In the midst of nationwide protests fueled by anger and anguish over institutionalized racism and excess police force against Black Americans, thousands of Encinitas residents and visitors participated in a peaceful and meaningful “paddle out” at Moonlight Beach last night.
(Photos by Billy Watts. Notice that in the top photo, the word “Unity” is spelled out by many surfboards.)
It’s not uncommon in our beach community for surfers to get together and do a paddle out when a beloved friend or family member dies. A Hawaiian tradition, it’s a way to pay respect, honor a life and recognize a community of loving supporters, in the sacred ocean water. What a fitting way for our surfers to honor the memory of George Floyd and the too-many black lives that have been lost at the hands of law enforcement.
Fox 5 aired this excellent story on the paddle out (above) that gives a sense of the event’s spirit. Click on the link to watch.
Vigils at the Cardiff Kook
Since Sunday, there’s also been an ongoing vigil and memorial at the Cardiff Kook to hold space, commemorate and say the names of those killed by police violence since 2014. Together with other local elected leaders, I will be speaking at the final vigil tomorrow (Friday) evening at 7 p.m., before the activists and organizers from Black Lives Matter who created the memorial respectfully take it down.
What does this all mean?
The impacts of the global health pandemic, the economic collapse and excessive use of force by law enforcement fall disproportionately on communities of color. Minorities are dying at higher rates from coronavirus. They are more likely to lose their jobs and work in jobs that expose them to the risk of infection. Black people are three times more likely to be killed by police than white people.
There are other substantial burdens that fall disproportionally on people of color – the effects of environmental pollution, disinvestment in public urban spaces, reduced access to healthcare, lack of housing, and the list goes on.
The present architecture of our society perpetuates these structural inequalities. It’s up to all of us to do the hard work necessary to create and sustain the change needed to correct this. It won’t be easy. All of our interlocking systems, and the public support of the status quo in many areas, will need to change. We all need to take a look in the mirror and consider the things we support and oppose, and those things we stay silent about. We need to recognize the impact that our priorities have on communities of color.
When I look to our American history, I’m encouraged and heartened by our capacity to become a more equitable society, often after times of strife. In this country, our elected leaders passed the 13th, 14th and 15th Amendments, abolishing slavery, guaranteeing equal protection under the law, and enshrining the right to vote. I’m not minimizing the struggle it took to get there – these three constitutional amendments only came after a horrific civil war.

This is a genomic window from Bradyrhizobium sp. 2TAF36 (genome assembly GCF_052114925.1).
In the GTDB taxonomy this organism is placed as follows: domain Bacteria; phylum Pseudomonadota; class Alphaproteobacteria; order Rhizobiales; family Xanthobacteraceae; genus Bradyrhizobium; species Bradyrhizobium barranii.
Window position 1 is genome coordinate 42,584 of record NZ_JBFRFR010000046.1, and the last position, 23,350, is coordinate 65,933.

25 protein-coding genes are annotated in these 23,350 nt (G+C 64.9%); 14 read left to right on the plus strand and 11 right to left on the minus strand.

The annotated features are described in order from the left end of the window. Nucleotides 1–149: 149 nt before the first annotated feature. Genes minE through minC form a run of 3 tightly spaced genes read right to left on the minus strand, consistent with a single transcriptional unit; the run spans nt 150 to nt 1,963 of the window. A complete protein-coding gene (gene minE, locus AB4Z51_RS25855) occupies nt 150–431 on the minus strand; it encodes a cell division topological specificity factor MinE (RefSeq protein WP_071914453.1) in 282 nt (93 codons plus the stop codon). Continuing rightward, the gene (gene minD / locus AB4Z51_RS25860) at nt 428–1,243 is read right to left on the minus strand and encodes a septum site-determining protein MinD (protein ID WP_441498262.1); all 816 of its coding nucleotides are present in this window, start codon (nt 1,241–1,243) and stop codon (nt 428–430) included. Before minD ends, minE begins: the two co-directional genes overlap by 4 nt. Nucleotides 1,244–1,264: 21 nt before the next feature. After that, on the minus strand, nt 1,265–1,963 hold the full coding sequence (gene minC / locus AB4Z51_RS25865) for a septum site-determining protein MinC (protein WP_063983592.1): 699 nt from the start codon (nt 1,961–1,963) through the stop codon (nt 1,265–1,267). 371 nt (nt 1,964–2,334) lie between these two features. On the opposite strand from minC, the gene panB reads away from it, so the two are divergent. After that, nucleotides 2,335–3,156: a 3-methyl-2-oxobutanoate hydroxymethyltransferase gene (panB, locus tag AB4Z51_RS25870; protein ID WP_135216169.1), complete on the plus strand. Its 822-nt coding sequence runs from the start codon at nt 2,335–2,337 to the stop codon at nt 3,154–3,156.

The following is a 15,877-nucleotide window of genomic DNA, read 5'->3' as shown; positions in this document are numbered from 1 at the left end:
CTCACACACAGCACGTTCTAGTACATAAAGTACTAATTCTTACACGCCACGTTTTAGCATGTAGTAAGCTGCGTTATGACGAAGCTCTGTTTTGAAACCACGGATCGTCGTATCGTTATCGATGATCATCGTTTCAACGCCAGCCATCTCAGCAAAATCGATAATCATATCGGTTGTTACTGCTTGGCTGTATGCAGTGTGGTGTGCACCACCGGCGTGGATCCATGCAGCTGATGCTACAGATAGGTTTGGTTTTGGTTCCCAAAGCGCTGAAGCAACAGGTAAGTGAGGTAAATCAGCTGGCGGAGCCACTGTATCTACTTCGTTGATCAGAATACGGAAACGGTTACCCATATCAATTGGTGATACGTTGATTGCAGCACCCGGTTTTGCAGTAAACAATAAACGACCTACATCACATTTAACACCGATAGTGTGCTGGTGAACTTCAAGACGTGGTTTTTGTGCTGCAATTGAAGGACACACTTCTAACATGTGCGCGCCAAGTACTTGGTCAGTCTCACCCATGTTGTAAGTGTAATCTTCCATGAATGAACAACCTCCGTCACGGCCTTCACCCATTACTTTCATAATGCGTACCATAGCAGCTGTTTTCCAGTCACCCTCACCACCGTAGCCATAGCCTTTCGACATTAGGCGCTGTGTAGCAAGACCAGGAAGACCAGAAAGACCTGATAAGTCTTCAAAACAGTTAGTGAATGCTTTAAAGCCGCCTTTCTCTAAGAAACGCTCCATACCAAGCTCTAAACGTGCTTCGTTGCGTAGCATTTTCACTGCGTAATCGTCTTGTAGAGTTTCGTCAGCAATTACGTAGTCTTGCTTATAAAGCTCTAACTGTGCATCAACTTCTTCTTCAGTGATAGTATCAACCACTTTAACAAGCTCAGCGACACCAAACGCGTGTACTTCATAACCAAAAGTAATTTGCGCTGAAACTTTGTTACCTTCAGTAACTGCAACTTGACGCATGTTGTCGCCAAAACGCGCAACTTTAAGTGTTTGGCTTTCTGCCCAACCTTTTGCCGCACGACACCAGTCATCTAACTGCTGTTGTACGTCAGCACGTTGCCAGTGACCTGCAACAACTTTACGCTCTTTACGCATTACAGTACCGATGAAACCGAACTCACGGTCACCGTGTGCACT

This country also passed the Civil Rights Act of 1964 and the Voting Rights Act in 1965, during the height of the civil rights movement. These pieces of legislation have been transformational, substantially increasing black Americans’ participation in voting, and outlawing discrimination in hiring, schools, employment and public spaces.
“Change only happens when ordinary people get involved, get engaged and come together to demand it.”
– President Barack Obama
Stunning evidence of the engagement needed for change has happened right before our eyes in the last few days. Every law enforcement agency in San Diego County, including the Sheriff’s Department that serves Encinitas, has announced that they will discontinue using the carotid chokehold, which constricts blood flow through the neck. I joined many community leaders and citizens in publicly calling for this change.
We need to think about what change we’ll be demanding in the months ahead, especially five months from now when we vote in November.
Fighting for justice during a pandemic
Some have wondered how and why people are risking public health to protest during this pandemic. That same question arose a month ago when people were protesting stay-at-home orders and demanding that beaches re-open. Now, despite those protests and the re-opening of things such as beaches, businesses serving the public, and parks, the number of positive cases in the county continues to be relatively flat.
For tens of thousands of people nationwide, the urgency of raising a collective voice against racism and systemic injustice is overshadowing the risks from the coronavirus. I see many people who are balancing their internal call to participate in this extraordinary movement with their desire to protect public health by showing up to stand in solidarity while wearing the facial coverings, and working to keep distance from others. It’s still a requirement under the county health order to wear a facial covering in public when coming within 6-feet of others.
In life, there are rarely perfect answers. Coronavirus is deadly, but so is systemic racism.
I’d like to offer my heartfelt thank-you to everyone who cares about these important issues and is fighting to build more justice into all of our lives.
Together with you in commitment to our highest principles,